“If you can do this sort of thing, so can I.”
“Well, true,” Jacky says, nodding her head grimly, “but the thing is…I have a nose for it.”
Jaclyn Pierrot kicks out with both legs, catching the woman - who has wandered too close - unaware and fully in the stomach. Doubling over, she finds those legs quickly wrap around her waist, jerking her towards the clown. The gun spills from her hand, just out of reach as Jacky’s teeth clamp down onto her face. She begins to scream as the teeth dig in, doing her best to get away, only for the two to tumble to the floor.
Jaclyn peels the last of the tape from her wrists, grimacing as she does. The chair which had her held lay in a rumble beside the woman who was holding her face, now covered in blood. Lifting the gun from the floor, the clowns' swollen eyes look down towards her would-be-adversary, who slowly shifts away.
“Please no…” she sputters.
“Relax!” the jester says, flipping open the cylinder to make sure there are still bullets in the chamber. She flicks it shut with a click.
“What do you think I am, some sort of villain?”
The scene opens up. Jaclyn Pierrot sits on the edge of a twin-sized bed in a small motel room. Her gun, an oversized .44 magnum, sits on the bed beside her. One eye is completely swollen shut.
“What is karma? People often confuse that word with one that brings them some sense of satisfaction. The chase of a cause they see as noble, but really is only a reach for retribution. Some call it payback, some call it retaliation but we all know what they really mean - revenge.”
“Such a dirty word though, isn’t it? It’s why it’s never what we seek, but often how it seems. To ourselves, we see our causes as righteous and clean - the return of a wrong doing. We scrub the dirt from the very description of our deeds and reposition ourselves as avengers, but the act, the deed, and outcome of vengeance is still the same. We say to ourselves, ‘They had it coming!’ and therefore we are divine will - an act of a god, whether just or unjust - and therefore the result is no longer in our hands. We merely were the executions of an larger plan - a purpose - a prophecy. Does this sound familiar?”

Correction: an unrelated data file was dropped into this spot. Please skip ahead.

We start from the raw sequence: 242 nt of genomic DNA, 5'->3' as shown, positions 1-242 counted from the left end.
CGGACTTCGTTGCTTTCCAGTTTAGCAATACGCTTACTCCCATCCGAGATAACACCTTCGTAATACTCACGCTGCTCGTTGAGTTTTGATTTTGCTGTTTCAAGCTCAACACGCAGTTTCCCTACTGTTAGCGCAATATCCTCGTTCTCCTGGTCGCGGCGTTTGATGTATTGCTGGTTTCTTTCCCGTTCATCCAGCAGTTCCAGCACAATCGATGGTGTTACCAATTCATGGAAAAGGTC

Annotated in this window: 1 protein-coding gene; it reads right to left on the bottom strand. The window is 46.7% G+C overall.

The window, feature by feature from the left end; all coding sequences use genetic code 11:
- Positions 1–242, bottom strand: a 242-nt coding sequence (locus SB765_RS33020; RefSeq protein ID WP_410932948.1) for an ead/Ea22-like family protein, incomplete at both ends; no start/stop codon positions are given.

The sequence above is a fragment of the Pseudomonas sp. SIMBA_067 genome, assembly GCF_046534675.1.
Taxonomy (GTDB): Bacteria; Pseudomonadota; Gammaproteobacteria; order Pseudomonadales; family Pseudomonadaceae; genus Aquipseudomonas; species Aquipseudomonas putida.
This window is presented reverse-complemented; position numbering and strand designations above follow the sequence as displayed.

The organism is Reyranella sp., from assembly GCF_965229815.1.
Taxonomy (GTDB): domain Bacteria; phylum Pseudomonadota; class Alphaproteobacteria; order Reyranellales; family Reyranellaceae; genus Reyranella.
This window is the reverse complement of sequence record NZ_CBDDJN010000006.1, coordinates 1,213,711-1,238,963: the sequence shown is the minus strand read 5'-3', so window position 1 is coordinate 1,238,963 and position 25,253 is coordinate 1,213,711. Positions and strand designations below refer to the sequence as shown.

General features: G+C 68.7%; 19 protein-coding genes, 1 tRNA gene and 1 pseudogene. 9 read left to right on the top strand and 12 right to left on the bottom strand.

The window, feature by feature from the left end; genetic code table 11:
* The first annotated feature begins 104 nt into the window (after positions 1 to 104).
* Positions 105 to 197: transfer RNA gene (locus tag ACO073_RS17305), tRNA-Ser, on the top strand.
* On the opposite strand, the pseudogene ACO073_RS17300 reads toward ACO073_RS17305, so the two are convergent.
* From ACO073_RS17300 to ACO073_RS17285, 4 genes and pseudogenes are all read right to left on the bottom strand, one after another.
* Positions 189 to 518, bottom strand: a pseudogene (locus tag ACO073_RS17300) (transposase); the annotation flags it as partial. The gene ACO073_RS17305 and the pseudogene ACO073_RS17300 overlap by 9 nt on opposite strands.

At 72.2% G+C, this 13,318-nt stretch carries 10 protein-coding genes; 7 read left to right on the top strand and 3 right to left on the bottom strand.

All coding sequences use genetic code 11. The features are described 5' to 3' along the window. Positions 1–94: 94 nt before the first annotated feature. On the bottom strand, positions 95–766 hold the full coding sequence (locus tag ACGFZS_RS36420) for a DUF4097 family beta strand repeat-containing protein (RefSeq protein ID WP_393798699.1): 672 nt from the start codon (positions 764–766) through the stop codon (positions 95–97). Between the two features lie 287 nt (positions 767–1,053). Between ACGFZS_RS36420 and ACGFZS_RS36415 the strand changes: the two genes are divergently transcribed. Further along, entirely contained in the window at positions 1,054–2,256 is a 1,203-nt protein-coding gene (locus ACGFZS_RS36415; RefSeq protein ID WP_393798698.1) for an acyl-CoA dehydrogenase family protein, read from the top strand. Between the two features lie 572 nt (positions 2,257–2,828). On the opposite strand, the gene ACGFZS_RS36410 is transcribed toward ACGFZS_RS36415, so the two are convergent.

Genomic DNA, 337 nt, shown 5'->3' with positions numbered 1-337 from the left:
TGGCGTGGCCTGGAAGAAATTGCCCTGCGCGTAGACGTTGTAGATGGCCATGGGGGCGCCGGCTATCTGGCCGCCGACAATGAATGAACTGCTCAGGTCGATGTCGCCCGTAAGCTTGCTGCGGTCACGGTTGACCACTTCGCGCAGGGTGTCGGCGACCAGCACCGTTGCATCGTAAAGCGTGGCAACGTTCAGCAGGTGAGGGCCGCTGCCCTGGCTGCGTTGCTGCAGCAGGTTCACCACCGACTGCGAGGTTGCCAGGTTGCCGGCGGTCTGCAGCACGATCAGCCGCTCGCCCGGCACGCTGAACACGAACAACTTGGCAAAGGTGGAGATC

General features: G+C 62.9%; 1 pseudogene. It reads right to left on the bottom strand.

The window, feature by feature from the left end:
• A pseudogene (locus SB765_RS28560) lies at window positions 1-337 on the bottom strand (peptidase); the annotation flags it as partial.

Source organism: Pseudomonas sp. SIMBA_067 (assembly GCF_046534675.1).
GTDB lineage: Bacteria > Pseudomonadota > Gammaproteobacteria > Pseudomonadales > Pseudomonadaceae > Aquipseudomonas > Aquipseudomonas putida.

The clown-faced woman rolls her one good eye.
“The truth is, sooner or later, everyone sits down to a banquet of consequences. After all, in the end everyone gets theirs and you, Phrixus, you’ve had this frozen feast ready to serve for some time. And yet time and time again, though you tell this tale, time and time again I find myself disappointed, hungry, and unhumbled.”
Jacky shifts on the bed, angling her unbeaten side towards the camera.
“You so often position yourself as the agent of change - a harbinger of hope - that the ‘haves’ who have for so long had not will once again have again,” She looks down to her wrist, where a watch would be, tapping at her tattooed flesh.“Well, when is that? When do the winds of change stop whistling of what may be and instead become a force worth withstanding?”
“Such a paltry prophecy: a promise you force yourself to believe despite all evidence. The Creeps came, then they were cast away, but still somehow they remain. And this version of vengeance you had hoped would fall down onto my head? Remains unrealized to this day.” The clown holds her hands out in front of her, “Why, you wonder? What keeps me from the fate that has befallen those before me? It’s simple really -“
Jacky leans forward.
“There is no divine hand that holds my fate; no force that I cannot face. You see, my dear Deimos, what you and yours have failed to realize is that everything I have and hold today is a product of what was put into it in the first place. Pain, perseverance, and a pure, unadulterated desire to show each and every person that steps into my path what true power is. At the end of the day, isn’t that what karma really represents? The consequences of your actions - not some criminal you’ve condemned.”
One finger waggles at the screen.
“What is karma?”
She raises a painted brow.
“Karma is not kind or considerate. Karma is that moment you know all too well - when everything slips away and you find yourself once again lying in that ring, looking up at those lights, wondering, ‘Wasn’t this meant to be my day?’ I just want you to remember: you had it coming - cause karma has its way.”
Jaclyn stands up from the bed, looking down at the frame. Her pistol is once more in her hand.
“They say karma’s a bitch, but if that’s the case, then well…”
She aims the Aristocrat at the camera.
“Just wait ‘til ya get a load of me!”
There is a loud bang and the screen fills with light, then shifts to static, before fading to black.
There is a heavy thud at the motel door, then another, this time splintering the frame at the hinges. Hanging on by a thread, the third time's the charm and the impact causes it to crash down into the thinly-carpeted concrete floor. A massive man in a full bunny suit, flanked by another wearing overalls and a bear head, steps into the room, each one wielding a hammer in one hand and a pistol in the other.
The man in the bear head pulls his mask free, his eyes wide with a combination of disgust and shock. Without turning, he quietly mumbles to his partner a single word that sums up the entire scene.